Remember that idea about electing a mayor we love, one who loves us, one who is prepared to engage the city in an adult conversation about a glorious future, one who’d emerge following a year-long examination that is a municipal election?
Forget it. Not happening. Not this time. Too much division. Too much distrust. Too much angst. Too much of too much.
On Oct. 27 Toronto will be electing a mayor who can get us beyond the most exhausting, debilitating, divisive and demoralizing period of our civic history. We may grow to love each other, mayor and people; but survival, not romance, is what’s driving this relationship.
That’s the painful reality less than six weeks from election day. This election is not about a vision for Toronto’s future; it’s about washing away the recent past. It’s not about policy and the public good; it’s about politics and public cleansing.
Then, after the healing, the city can look to dream again.
Even that undertaking will be strained and extremely difficult. So much had transpired for so long between the guardians of our democracy and the disenfranchised masses that neither side care to talk about the genesis of the fracture. And, more recently, so much has happened in so short a time that neighbours wonder if they know each other at all; families view each other with distrust, unable to fathom divergent perspectives on what was thought to be bedrock values and issues.
Just to mention names and issues is to break open raw wounds, so let’s keep it generic as much as possible and not point fingers.
Transportation is such a pressing and critical issue that nothing could keep it off the agenda. But just about everything else fades into feeble talking points. There’s a civic restlessness that mutes real and vigorous wrestling of the issues of our time — lack of housing, poverty, joblessness among youth, the excruciating marginalization of so many communities and demographics. Even the most ardent advocates have taken pause.
People are not stupid. Sometimes they are selfish and vote for their own personal self-interest. Mostly, they don’t pay attention. And yes, they do seem to want it both ways — subways for nothing, increased services but no tax hikes.
But stupid, they are not. Forced to pay attention, they get it — even if they don’t let on. Probe below what seems like selfishness about taxes and government and a complex construct emerges.
Just before the last election, a little-known opinion poll showed the complexity of the voting public. Asked what should be done with any savings found in the city budget, respondents chose “pay down the debt, fund more services, build infrastructure, cut taxes” in almost equal increments.
Yes, they want to stop government waste, but that is not fuelled by some anti-tax, anti-government movement no fax payday loans. Faced with cutbacks and a jobs squeeze and a cash crunch in their own lives, they want the fiscal behaviour at city hall to reflect their everyday reality. Upon further review, really, it seems like they would pay, if they somehow felt the person asking for added taxes has taken good care of the taxes already paid.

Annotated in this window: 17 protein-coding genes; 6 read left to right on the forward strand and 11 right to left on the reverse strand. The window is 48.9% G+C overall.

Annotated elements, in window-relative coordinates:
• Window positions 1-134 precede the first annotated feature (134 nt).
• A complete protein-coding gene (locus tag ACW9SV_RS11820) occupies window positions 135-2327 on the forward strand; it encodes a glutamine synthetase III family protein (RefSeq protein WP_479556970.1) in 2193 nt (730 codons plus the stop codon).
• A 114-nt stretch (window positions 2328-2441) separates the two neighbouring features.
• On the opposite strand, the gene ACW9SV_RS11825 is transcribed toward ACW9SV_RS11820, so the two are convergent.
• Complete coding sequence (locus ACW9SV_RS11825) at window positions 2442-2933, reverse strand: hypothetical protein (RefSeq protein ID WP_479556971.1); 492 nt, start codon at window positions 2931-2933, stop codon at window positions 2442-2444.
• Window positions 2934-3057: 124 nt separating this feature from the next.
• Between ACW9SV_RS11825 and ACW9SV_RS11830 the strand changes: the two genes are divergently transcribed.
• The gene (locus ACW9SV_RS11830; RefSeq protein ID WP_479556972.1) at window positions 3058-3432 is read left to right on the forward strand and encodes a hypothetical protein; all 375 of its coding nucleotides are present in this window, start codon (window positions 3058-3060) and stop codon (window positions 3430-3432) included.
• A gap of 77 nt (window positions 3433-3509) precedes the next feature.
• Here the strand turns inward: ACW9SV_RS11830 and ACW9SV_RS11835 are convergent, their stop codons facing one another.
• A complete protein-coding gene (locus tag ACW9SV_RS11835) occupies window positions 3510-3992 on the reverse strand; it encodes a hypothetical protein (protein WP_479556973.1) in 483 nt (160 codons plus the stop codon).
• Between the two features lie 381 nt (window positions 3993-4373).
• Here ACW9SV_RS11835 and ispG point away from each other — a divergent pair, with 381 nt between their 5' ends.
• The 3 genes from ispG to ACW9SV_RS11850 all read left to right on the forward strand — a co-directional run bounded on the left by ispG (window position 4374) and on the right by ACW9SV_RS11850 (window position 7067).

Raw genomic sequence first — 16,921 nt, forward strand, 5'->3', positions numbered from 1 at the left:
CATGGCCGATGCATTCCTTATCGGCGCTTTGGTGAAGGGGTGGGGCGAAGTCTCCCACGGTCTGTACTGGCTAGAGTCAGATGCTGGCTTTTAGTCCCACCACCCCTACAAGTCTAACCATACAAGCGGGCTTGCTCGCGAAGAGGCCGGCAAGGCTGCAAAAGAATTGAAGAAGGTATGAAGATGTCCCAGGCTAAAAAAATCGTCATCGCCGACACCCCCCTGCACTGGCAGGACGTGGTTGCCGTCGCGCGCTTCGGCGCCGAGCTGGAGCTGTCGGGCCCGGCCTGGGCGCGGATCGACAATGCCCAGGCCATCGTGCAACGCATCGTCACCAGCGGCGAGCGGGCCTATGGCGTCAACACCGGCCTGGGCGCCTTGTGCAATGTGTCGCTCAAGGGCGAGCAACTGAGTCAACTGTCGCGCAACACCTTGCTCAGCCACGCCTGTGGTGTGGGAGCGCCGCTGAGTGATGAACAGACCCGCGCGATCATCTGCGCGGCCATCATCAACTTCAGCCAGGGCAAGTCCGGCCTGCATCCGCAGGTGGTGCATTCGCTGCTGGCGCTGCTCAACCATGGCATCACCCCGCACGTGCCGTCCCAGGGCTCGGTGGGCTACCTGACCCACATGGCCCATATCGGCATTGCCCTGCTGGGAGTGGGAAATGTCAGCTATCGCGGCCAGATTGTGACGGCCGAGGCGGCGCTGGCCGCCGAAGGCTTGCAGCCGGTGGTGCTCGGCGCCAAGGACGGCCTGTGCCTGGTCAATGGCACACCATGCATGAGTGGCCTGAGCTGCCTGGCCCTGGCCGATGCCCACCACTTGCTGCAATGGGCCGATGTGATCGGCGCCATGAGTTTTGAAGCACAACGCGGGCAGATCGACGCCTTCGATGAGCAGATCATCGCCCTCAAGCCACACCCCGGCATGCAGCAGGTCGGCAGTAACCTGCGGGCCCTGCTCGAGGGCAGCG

Everything depends on fiscal credibility.
Several elections ago, a city administration looked for ways to spend money and — placed in the most positive light — to improve city services. That was replaced by the current regime that looked for ways to curtail spending. One regime, in effect, spawned the other.
I don’t detect any desire to countenance another debate about waste. The raw anger of four years ago has dissipated. But there is no desire to splurge. With the history of the last 10 years, fiscal discipline is the essential starting point. A first principle. Prove that and citizens will travel with you down the road to more taxes. But they must be convinced. And once they are, this big adult discussion — all the wonderful stuff about a livable metropolis — can take place.
Focus groups tell the campaign managers that voters want attention to infrastructure — build something, subway, LRT, just get on with it. They are not aching for a grand vision for a great city by the lake.
They do not relish a campaign message promising more taxes; and it’s not that they want to be lied to. It’s more complex than that. Give them the unvarnished truth and you won’t get elected. But, get elected; show fiscal responsibility; earn credibility; and they’ll consider taxes you recommend.
How do we know?
The current mayor promised subways without taxes. He levied a subway tax. And nobody revolted. There was barely a peep of protest because citizens felt he saved them money so if he is levying taxes it must be unavoidable in order to deliver something the citizens desire.
As such, on October 27 we are electing a mayor that gives us a general comfort that he or she understands our angst about the cost of government. And someone who understands the second inviolable requirement: a mayor who can govern the city and lead city council — without the drama.
People aren’t stupid. Essentially, they want a mayor with three basic characteristics: fiscal credibility, personal integrity, and ability to unite suburb and downtown, left and right, rich and poor in constructing a great city. Current circumstances prevent them from getting past the first two.
That’s all this election is about. The vision will have to wait.